By , Business correspondent of The Christian Science Monitor

The Cincinnati Stock Exchange is alive, well, and living in Jersey City, N.J. , while using a New York telephone number.

The exchange, which has been in existence since 1885, may finally begin to attract some attention. Last week the Securities and Exchange Commission granted the CSE permission for permanent use of its computerized National Securities Trading System (NSTS) and eliminated any limitation on the number of issues that can be traded on the system. Up until the decision, the exchange was operating its computerized trading facilities on a temporary basis, handling only 112 stock issues. Although volume has doubled during the market surge, it is only running at 8 to 9 million shares a month. Kenneth Eber, a trustee of the CSE, commented: ''The SEC announcement removes the experimental stigma . . . people don't do business with experiments.''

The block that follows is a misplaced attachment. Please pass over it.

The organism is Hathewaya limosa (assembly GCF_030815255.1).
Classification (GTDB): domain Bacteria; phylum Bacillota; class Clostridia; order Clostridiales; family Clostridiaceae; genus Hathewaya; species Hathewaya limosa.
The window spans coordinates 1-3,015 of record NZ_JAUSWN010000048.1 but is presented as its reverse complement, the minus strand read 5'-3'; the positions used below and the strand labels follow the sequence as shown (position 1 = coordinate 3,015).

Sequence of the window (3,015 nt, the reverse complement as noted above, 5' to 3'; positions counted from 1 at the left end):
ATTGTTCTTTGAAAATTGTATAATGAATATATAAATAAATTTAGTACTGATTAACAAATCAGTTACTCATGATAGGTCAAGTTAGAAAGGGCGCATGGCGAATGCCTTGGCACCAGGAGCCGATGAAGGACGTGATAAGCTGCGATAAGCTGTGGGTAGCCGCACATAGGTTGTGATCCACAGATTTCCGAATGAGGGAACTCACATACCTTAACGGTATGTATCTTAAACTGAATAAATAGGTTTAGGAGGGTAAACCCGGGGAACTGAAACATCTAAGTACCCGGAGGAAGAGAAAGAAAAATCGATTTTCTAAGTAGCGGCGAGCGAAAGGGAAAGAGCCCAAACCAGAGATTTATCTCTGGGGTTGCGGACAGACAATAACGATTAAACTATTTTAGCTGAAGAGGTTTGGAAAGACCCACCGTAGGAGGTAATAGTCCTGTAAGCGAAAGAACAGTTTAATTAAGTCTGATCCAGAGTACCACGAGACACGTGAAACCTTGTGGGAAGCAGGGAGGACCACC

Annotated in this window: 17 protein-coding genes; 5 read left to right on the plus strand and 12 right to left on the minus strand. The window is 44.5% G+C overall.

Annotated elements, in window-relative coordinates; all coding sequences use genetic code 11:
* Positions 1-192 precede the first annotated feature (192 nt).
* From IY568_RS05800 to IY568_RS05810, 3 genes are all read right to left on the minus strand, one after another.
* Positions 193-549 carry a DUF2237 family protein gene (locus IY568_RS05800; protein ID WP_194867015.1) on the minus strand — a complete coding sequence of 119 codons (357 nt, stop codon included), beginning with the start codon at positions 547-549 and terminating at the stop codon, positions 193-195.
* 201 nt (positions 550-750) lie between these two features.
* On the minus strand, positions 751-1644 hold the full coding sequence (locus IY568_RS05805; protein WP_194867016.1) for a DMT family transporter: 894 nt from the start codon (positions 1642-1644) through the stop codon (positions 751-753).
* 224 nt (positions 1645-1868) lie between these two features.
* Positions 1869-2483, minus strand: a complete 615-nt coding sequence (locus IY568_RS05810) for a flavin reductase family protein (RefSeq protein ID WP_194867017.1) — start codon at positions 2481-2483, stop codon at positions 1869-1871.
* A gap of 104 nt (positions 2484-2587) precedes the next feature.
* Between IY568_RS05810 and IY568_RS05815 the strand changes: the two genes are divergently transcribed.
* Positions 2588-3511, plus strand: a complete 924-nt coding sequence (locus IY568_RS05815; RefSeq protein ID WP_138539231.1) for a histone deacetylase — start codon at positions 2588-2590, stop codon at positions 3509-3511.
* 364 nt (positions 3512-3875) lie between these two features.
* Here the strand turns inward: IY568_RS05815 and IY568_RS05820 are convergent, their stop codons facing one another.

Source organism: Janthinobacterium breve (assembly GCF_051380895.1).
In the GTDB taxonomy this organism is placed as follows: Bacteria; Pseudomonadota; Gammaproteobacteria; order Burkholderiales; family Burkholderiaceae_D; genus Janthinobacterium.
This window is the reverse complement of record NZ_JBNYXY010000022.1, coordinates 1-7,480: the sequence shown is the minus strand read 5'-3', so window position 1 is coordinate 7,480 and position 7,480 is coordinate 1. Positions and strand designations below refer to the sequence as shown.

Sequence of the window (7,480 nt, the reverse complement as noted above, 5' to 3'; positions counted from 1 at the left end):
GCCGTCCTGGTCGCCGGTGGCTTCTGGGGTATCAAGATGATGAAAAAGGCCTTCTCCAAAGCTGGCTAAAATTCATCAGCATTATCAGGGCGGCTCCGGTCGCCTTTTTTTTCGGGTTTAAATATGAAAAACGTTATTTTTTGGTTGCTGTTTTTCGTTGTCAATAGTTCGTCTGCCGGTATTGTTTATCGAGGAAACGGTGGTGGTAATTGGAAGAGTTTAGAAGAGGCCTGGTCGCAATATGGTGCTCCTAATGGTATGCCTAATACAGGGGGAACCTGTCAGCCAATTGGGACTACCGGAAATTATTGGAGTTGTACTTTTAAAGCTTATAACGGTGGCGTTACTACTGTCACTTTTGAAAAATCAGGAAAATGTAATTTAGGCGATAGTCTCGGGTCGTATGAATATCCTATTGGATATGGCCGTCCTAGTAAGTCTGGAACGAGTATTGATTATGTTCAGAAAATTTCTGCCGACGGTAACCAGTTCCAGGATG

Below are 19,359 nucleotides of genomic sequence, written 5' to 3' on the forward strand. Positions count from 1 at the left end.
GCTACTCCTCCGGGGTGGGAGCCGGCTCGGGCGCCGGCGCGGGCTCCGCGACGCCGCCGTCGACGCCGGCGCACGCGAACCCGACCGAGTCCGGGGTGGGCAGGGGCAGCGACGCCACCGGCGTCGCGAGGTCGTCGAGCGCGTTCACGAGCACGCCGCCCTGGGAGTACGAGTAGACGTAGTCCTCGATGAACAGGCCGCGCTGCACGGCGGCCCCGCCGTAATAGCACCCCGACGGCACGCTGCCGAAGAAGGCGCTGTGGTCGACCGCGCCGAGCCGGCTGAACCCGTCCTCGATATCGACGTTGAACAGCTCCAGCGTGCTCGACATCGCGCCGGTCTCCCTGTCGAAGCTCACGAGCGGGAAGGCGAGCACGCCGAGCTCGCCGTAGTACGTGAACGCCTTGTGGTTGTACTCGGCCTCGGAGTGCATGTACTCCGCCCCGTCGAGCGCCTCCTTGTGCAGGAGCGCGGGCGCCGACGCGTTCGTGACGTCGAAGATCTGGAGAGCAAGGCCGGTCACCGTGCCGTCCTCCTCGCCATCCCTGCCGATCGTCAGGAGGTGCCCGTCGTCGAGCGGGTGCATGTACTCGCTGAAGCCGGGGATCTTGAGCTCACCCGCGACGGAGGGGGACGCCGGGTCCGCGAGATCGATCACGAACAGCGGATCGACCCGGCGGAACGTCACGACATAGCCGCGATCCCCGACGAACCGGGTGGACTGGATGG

The Cincinnati exchange is connected electronically with most of the other major exchanges through what is called the Intermarket Trading System - allowing brokers to execute orders on whichever exchange is offering the best price.

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Recently, Control Data Corporation has made a major investment in expanding the CSE's capacity, which should help the exchange to attract new business.

Exactly how long it will remain the Cincinnati Stock Exchange is another matter. It's considering a name change - possibly to the United States Stock Exchange - next year.

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